Research and Development Chef Johnny Zhu: Binchotan
When the first translation of the elBulli books came to the U.S., I was a young cook in New York. I remember at the time that it cost about $350, which was the most expensive cookbook I had ever heard of. I was still determined, however, to save up and get it. I remember finally getting my copy and rushing home on the subway, like I was smuggling some kind of treasure. When I opened the book, I was simply blown away. Everything I knew about food had been completely reimagined in those pages. It taught me that food is never static but always evolving.
The inspiration for the Chicken Liver Binchotan is trickery, a play on the theme of trompe l’oeil (culinary deception), a theme perfected at elBulli and a common element of Modernist cooking. The dish is served with points of toasted brioche on a binchotan grill; inside, the actual binchotan coals are charred just to the point of smoking. Coal-shaped chicken livers are then placed in front of the diners, who are still drawn to the hibachi grill in front of them. For just a moment, the diners think, “What is this, a spare piece of charcoal?” The illusion subsides quickly, but the aroma, aesthetic, and interplay of smoke and liver mimics the look of binchotan exactly, and, when diners dig into it, it spreads like butter.
The Chicken Liver Binchotan recipe started with a sous vide version of chicken liver mousse. If you look at most recipes for chicken liver mousse, they are pretty vague. You’re supposed to cook chicken livers to what you think is medium rare and then purée them with aromatics and butter. But the livers can be easily undercooked or overcooked, so the texture can range from gloppy to gritty. When cooking the chicken livers sous vide, however, they are medium rare every time, and the texture is incredibly smooth. Such consistency is a testament to cooking sous vide.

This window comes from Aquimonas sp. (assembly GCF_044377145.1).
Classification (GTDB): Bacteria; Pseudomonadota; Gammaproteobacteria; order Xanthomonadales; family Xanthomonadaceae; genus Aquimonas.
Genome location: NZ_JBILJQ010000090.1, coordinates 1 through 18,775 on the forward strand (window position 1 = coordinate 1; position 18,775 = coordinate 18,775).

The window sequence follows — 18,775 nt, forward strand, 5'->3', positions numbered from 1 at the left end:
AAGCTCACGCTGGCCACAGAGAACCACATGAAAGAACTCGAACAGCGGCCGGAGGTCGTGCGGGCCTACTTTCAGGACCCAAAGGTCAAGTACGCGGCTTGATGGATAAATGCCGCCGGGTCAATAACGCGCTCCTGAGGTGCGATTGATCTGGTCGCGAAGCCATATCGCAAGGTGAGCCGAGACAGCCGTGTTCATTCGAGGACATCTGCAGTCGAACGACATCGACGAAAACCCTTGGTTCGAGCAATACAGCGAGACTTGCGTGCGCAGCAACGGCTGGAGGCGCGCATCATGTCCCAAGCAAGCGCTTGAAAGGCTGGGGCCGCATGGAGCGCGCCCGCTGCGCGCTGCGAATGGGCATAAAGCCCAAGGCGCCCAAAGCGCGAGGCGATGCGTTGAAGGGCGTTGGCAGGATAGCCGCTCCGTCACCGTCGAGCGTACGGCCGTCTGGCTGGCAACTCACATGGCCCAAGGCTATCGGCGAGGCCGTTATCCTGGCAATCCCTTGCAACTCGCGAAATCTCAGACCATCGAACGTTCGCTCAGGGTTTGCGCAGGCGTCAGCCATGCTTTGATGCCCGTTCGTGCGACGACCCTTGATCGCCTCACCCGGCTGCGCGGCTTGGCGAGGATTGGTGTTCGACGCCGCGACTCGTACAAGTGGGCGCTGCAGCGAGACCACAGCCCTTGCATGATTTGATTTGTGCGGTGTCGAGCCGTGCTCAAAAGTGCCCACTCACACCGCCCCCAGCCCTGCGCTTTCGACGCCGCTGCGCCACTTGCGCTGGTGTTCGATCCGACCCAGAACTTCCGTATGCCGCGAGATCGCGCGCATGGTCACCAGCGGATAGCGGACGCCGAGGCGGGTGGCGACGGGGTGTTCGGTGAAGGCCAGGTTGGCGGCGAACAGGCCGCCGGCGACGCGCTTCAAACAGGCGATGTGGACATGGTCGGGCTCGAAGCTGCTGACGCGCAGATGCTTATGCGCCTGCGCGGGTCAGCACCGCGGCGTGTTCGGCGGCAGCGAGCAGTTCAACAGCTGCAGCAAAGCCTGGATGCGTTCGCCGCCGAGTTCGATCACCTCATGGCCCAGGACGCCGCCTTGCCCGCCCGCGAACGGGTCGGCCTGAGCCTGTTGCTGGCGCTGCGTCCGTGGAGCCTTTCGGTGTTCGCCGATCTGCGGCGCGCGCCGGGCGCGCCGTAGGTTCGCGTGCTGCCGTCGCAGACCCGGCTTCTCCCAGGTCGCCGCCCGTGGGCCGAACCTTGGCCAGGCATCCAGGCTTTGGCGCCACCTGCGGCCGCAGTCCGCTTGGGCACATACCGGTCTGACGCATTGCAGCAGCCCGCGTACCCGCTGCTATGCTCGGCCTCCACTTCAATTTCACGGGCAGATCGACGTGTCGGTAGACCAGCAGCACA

Chef Migoya introduced us to silicone mold making and suggested that we try a few shapes. We tried shapes that we had lying around, one of which happened to be a Japanese binchotan charcoal. When we cast the chicken liver mousse into the molds, the effect was striking. The mousse captured every nook and cranny of the wood, resulting in a realistic imitation. To complete the effect, we dusted the mousse with edible dietary ash.